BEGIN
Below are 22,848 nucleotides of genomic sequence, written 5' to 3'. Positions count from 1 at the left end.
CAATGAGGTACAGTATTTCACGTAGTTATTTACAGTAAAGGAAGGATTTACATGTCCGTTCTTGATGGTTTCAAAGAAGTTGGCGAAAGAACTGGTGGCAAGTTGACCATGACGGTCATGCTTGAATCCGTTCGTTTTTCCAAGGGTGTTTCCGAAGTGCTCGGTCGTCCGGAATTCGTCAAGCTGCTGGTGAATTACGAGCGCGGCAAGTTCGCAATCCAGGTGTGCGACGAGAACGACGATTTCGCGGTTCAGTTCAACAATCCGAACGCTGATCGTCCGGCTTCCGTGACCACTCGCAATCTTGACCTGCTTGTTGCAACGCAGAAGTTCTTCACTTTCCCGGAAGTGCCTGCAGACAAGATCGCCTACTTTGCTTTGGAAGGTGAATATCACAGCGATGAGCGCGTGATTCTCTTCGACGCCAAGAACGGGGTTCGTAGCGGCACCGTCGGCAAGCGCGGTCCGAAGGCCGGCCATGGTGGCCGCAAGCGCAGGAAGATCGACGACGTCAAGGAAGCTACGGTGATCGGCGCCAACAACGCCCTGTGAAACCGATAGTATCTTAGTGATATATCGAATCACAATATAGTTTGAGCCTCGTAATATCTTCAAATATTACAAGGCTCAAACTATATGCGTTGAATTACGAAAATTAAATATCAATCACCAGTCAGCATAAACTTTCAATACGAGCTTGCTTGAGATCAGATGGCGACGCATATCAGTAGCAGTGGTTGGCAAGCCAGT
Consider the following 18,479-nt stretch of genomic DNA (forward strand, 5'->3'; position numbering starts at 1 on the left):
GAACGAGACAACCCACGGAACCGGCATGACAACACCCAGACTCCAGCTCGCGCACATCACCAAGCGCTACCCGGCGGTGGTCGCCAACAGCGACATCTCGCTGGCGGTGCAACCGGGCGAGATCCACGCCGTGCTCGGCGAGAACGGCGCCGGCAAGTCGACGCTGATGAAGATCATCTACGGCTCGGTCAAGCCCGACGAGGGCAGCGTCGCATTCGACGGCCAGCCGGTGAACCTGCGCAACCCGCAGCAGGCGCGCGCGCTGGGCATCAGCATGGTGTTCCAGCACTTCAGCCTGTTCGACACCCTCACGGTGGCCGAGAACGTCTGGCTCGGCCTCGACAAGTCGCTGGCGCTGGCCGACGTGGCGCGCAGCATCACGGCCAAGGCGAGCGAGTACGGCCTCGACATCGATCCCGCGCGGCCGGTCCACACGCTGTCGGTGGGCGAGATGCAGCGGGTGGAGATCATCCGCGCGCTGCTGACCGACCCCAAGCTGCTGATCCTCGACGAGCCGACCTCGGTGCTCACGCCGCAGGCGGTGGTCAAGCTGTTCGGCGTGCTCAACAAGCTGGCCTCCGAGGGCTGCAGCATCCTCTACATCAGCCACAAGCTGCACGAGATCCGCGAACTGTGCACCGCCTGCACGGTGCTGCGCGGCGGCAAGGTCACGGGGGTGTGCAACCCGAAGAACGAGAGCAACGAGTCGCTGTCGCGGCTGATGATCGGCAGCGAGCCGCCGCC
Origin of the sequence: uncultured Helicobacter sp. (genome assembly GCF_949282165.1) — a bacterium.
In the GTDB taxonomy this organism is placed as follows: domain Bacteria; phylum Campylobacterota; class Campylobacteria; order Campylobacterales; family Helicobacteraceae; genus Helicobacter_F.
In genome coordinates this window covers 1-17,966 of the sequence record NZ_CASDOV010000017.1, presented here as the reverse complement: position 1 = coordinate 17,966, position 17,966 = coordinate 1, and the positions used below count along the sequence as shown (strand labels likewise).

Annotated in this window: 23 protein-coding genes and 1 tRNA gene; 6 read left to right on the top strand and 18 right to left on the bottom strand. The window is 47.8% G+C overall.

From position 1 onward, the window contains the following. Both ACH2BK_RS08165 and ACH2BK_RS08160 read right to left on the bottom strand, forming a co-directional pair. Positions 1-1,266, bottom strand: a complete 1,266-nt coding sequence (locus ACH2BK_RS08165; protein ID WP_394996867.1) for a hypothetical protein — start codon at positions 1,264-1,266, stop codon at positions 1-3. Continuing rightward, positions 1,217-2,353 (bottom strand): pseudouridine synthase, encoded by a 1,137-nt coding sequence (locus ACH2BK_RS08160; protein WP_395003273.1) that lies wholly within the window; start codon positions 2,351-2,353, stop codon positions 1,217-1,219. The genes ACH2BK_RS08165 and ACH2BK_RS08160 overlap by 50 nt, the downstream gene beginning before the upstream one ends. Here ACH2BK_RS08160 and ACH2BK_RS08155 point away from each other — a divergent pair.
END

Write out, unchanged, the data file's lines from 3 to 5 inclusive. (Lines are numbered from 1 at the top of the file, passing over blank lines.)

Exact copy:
Consider the following 18,479-nt stretch of genomic DNA (forward strand, 5'->3'; position numbering starts at 1 on the left):
GAACGAGACAACCCACGGAACCGGCATGACAACACCCAGACTCCAGCTCGCGCACATCACCAAGCGCTACCCGGCGGTGGTCGCCAACAGCGACATCTCGCTGGCGGTGCAACCGGGCGAGATCCACGCCGTGCTCGGCGAGAACGGCGCCGGCAAGTCGACGCTGATGAAGATCATCTACGGCTCGGTCAAGCCCGACGAGGGCAGCGTCGCATTCGACGGCCAGCCGGTGAACCTGCGCAACCCGCAGCAGGCGCGCGCGCTGGGCATCAGCATGGTGTTCCAGCACTTCAGCCTGTTCGACACCCTCACGGTGGCCGAGAACGTCTGGCTCGGCCTCGACAAGTCGCTGGCGCTGGCCGACGTGGCGCGCAGCATCACGGCCAAGGCGAGCGAGTACGGCCTCGACATCGATCCCGCGCGGCCGGTCCACACGCTGTCGGTGGGCGAGATGCAGCGGGTGGAGATCATCCGCGCGCTGCTGACCGACCCCAAGCTGCTGATCCTCGACGAGCCGACCTCGGTGCTCACGCCGCAGGCGGTGGTCAAGCTGTTCGGCGTGCTCAACAAGCTGGCCTCCGAGGGCTGCAGCATCCTCTACATCAGCCACAAGCTGCACGAGATCCGCGAACTGTGCACCGCCTGCACGGTGCTGCGCGGCGGCAAGGTCACGGGGGTGTGCAACCCGAAGAACGAGAGCAACGAGTCGCTGTCGCGGCTGATGATCGGCAGCGAGCCGCCGCC
Origin of the sequence: uncultured Helicobacter sp. (genome assembly GCF_949282165.1) — a bacterium.